Mr. Blackwood said the funding request would be based on when in the calendar year of 2001 the Symposium would be held; if it is held prior to June 30, 2001, that would fall in Fiscal Year 2001. After that time, funding would fall in Fiscal Year 2002. He suggested the formation of a Planning Group that would meet over the next couple of months. Volunteers to this Group included Jonathan as chair, assisted by Carla, Kris, Mike, and Hal. Mr. Matthews suggested a tentative date in June of 2001, after school is out, for the Symposium. The Planning Group will meet two times over the next couple of months to rough out the plan. Mr. Stearns asked Ms. Gallas if the theme for next year's History Conference has been determined and she responded that it will be "The Lure of the Park", as the conference will be held in West Yellowstone. The year after that the location will be in eastern Montana, and the theme has not been determined, but it probably will not be Lewis & Clark, so as to avoid competing with the Commission's conference. Mr. Stearns, as chair of the committee, will deliver the Education Committee's report to the Commission. Mr. Matthews agreed to obtain the grant application from MCH and will speak with Ms. Gritzner regarding keynote speakers and honorariums. Mr. Matthews suggested a meeting in January and the 10th from 2-5 p.m. was suggested. An informal dinner invitation may be extended to the Commission for that evening. Mr. Matthews will work with Clint and Rita to get a meeting notice sent to the Education Committee regarding the January 10 meeting. (no meeting date was confirmed at this time)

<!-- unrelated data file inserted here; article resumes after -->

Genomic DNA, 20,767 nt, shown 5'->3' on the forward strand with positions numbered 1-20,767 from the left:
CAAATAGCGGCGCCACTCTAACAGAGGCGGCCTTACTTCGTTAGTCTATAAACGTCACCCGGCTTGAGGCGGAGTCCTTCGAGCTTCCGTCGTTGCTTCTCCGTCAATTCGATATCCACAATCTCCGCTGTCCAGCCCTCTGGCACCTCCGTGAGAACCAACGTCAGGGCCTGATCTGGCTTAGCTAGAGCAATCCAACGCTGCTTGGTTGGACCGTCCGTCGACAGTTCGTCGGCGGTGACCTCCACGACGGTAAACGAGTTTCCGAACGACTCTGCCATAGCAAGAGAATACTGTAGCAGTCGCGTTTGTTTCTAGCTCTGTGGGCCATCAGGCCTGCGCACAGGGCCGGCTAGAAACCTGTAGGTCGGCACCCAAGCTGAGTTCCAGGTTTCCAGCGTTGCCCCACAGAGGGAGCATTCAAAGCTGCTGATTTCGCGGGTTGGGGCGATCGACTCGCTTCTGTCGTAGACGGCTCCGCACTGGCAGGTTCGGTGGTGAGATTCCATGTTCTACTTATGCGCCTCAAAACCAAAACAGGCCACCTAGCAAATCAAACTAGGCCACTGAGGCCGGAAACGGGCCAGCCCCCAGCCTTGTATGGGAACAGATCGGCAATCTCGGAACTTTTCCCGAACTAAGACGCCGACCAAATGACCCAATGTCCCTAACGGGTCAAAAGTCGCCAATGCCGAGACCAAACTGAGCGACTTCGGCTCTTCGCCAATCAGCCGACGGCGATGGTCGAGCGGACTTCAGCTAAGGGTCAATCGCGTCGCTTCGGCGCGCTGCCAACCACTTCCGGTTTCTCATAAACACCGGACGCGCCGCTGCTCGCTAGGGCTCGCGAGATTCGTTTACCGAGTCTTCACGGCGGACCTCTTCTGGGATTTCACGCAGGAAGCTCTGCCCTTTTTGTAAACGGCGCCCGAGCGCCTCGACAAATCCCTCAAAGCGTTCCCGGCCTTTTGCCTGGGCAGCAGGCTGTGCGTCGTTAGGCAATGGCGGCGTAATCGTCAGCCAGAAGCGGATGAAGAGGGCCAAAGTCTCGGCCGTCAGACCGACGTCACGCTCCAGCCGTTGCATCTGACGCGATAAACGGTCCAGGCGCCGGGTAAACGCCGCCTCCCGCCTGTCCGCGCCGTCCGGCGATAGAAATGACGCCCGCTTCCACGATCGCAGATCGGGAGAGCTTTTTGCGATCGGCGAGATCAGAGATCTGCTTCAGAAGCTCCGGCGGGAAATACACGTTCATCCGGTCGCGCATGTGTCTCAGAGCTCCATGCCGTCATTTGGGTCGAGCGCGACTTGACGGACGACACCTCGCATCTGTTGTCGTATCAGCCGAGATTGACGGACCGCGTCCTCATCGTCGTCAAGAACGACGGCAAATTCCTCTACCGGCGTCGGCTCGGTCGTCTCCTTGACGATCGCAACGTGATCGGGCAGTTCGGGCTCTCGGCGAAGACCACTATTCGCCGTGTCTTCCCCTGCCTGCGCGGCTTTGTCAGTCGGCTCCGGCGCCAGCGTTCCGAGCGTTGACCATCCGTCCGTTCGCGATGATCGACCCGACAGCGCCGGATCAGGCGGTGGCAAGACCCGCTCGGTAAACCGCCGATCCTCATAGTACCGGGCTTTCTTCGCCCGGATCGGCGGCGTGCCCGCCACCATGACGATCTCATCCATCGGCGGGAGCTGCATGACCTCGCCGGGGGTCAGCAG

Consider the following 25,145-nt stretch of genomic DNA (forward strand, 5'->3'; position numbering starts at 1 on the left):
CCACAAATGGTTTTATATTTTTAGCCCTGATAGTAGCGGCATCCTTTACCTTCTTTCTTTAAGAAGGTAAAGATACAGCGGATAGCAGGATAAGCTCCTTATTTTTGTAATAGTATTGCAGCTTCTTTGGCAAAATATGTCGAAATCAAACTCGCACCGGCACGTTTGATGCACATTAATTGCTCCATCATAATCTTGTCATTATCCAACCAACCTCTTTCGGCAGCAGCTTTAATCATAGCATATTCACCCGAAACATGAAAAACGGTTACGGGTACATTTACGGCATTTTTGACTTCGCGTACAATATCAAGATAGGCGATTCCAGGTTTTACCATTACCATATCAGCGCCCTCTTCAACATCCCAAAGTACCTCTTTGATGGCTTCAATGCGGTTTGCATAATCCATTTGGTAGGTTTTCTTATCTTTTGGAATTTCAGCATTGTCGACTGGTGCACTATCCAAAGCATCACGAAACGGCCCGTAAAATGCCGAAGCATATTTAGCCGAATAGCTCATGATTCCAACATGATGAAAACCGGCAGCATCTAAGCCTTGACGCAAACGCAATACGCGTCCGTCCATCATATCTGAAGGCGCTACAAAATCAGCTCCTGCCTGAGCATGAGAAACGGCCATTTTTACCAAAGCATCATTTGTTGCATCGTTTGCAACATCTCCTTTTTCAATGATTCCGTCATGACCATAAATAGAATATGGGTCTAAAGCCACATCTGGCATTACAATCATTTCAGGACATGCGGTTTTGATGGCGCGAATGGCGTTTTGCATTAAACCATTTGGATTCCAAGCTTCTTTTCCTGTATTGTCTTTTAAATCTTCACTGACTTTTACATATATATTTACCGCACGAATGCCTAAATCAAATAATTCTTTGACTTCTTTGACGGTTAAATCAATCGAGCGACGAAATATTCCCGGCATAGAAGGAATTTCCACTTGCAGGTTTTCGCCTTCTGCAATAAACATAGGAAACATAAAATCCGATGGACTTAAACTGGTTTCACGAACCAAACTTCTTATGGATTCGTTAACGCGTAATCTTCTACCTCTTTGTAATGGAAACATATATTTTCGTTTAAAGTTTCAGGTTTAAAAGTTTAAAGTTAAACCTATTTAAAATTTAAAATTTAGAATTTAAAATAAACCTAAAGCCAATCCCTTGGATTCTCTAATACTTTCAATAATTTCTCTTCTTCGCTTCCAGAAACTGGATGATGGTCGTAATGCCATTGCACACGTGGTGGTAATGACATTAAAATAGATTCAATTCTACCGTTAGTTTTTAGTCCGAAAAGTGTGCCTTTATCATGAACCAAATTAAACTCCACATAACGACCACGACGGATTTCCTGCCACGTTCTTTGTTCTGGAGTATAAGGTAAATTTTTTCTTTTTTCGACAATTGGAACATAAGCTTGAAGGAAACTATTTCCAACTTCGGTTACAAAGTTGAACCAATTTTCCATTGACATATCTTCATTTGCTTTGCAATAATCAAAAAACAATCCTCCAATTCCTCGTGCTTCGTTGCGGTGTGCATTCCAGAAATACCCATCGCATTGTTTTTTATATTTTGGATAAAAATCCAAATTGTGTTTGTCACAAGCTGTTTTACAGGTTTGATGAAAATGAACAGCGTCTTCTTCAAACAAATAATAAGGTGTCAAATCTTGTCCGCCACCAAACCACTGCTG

Mr. Blackwood reviewed the Education Committee's Goals, and said that an overriding role of the Commission, as it relates to education, is to be the connector and clearinghouse of information. He said if an administrative assistant is hired by the Commission, one of their duties would be to contact key people to collect information on educational events for inclusion on the website. He noted that Goal 2 could be partially satisfied by holding the Symposium and the Lewis & Clark 101 education packet may be an outgrowth of that event. Mr. Blackwood briefly reviewed the Focus Areas and noted that Focus Area 1B is done. It was agreed that Focus Areas 2A-2D would be touched on or addressed through the Symposium. Goal 3 could also be fulfilled in some areas as well. Mr. Blackwood suggested that the Planning Group refer to the Focus Areas as they begin work on planning the Symposium. Ms. Gallas recommended identifying all the audiences, and then developing sessions to meet their various needs. Mr. Blackwood recapped that the Education Committee has taken on as its two main projects for this next year, the continued role of serving as a clearinghouse and the planning of a Symposium by June of 2001, with the idea that the Symposium will serve as the kick-off for many of the education efforts identified in the Goals and Focus Areas. Ms. Gallas said it is crucial to identify and involve people statewide that can help make this event successful. She suggested planning for a PIR day in each region and Mr. Matthews will include in the grant, a request for funds for a PIR day in each region. Mr. Stearns said the 2001 date provides an opportunity for long-range planning on the part of many groups that hold annual meetings, such as the Society, MAM, and MEA/MFT.